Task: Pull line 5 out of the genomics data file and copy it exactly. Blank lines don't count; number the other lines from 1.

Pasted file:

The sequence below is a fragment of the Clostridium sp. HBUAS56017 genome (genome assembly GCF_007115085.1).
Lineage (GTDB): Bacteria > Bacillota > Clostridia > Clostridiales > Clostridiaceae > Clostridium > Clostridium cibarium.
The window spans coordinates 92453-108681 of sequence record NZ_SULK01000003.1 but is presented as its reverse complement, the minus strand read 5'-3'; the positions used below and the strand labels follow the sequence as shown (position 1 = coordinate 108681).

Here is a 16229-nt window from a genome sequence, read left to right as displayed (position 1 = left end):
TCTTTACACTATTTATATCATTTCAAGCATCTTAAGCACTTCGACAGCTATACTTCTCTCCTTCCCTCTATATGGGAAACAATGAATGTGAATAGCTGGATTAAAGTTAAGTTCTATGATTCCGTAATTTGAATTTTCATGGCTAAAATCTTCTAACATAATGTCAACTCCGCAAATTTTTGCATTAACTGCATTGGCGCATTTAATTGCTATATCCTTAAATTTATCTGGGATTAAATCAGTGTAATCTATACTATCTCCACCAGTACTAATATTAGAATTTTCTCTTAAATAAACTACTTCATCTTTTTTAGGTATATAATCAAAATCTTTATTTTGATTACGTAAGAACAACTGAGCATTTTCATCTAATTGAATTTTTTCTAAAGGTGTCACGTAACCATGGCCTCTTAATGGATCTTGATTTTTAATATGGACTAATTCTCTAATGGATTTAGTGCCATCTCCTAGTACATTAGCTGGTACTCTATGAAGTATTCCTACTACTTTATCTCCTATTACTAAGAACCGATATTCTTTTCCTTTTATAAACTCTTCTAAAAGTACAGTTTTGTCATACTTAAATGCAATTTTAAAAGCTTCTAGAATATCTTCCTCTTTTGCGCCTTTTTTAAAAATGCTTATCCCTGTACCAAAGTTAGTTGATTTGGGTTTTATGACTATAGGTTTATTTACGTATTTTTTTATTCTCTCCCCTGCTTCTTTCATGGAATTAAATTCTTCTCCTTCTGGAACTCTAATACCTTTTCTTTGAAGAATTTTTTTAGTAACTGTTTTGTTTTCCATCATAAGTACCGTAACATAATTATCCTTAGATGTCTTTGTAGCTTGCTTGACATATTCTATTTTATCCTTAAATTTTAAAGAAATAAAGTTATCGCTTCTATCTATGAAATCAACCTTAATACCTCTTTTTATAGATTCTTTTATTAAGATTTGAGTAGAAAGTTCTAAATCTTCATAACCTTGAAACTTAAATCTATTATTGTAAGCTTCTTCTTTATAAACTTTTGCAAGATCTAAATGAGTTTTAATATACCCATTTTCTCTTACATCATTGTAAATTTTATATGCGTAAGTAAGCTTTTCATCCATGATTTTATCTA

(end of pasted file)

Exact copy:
TCTTTACACTATTTATATCATTTCAAGCATCTTAAGCACTTCGACAGCTATACTTCTCTCCTTCCCTCTATATGGGAAACAATGAATGTGAATAGCTGGATTAAAGTTAAGTTCTATGATTCCGTAATTTGAATTTTCATGGCTAAAATCTTCTAACATAATGTCAACTCCGCAAATTTTTGCATTAACTGCATTGGCGCATTTAATTGCTATATCCTTAAATTTATCTGGGATTAAATCAGTGTAATCTATACTATCTCCACCAGTACTAATATTAGAATTTTCTCTTAAATAAACTACTTCATCTTTTTTAGGTATATAATCAAAATCTTTATTTTGATTACGTAAGAACAACTGAGCATTTTCATCTAATTGAATTTTTTCTAAAGGTGTCACGTAACCATGGCCTCTTAATGGATCTTGATTTTTAATATGGACTAATTCTCTAATGGATTTAGTGCCATCTCCTAGTACATTAGCTGGTACTCTATGAAGTATTCCTACTACTTTATCTCCTATTACTAAGAACCGATATTCTTTTCCTTTTATAAACTCTTCTAAAAGTACAGTTTTGTCATACTTAAATGCAATTTTAAAAGCTTCTAGAATATCTTCCTCTTTTGCGCCTTTTTTAAAAATGCTTATCCCTGTACCAAAGTTAGTTGATTTGGGTTTTATGACTATAGGTTTATTTACGTATTTTTTTATTCTCTCCCCTGCTTCTTTCATGGAATTAAATTCTTCTCCTTCTGGAACTCTAATACCTTTTCTTTGAAGAATTTTTTTAGTAACTGTTTTGTTTTCCATCATAAGTACCGTAACATAATTATCCTTAGATGTCTTTGTAGCTTGCTTGACATATTCTATTTTATCCTTAAATTTTAAAGAAATAAAGTTATCGCTTCTATCTATGAAATCAACCTTAATACCTCTTTTTATAGATTCTTTTATTAAGATTTGAGTAGAAAGTTCTAAATCTTCATAACCTTGAAACTTAAATCTATTATTGTAAGCTTCTTCTTTATAAACTTTTGCAAGATCTAAATGAGTTTTAATATACCCATTTTCTCTTACATCATTGTAAATTTTATATGCGTAAGTAAGCTTTTCATCCATGATTTTATCTA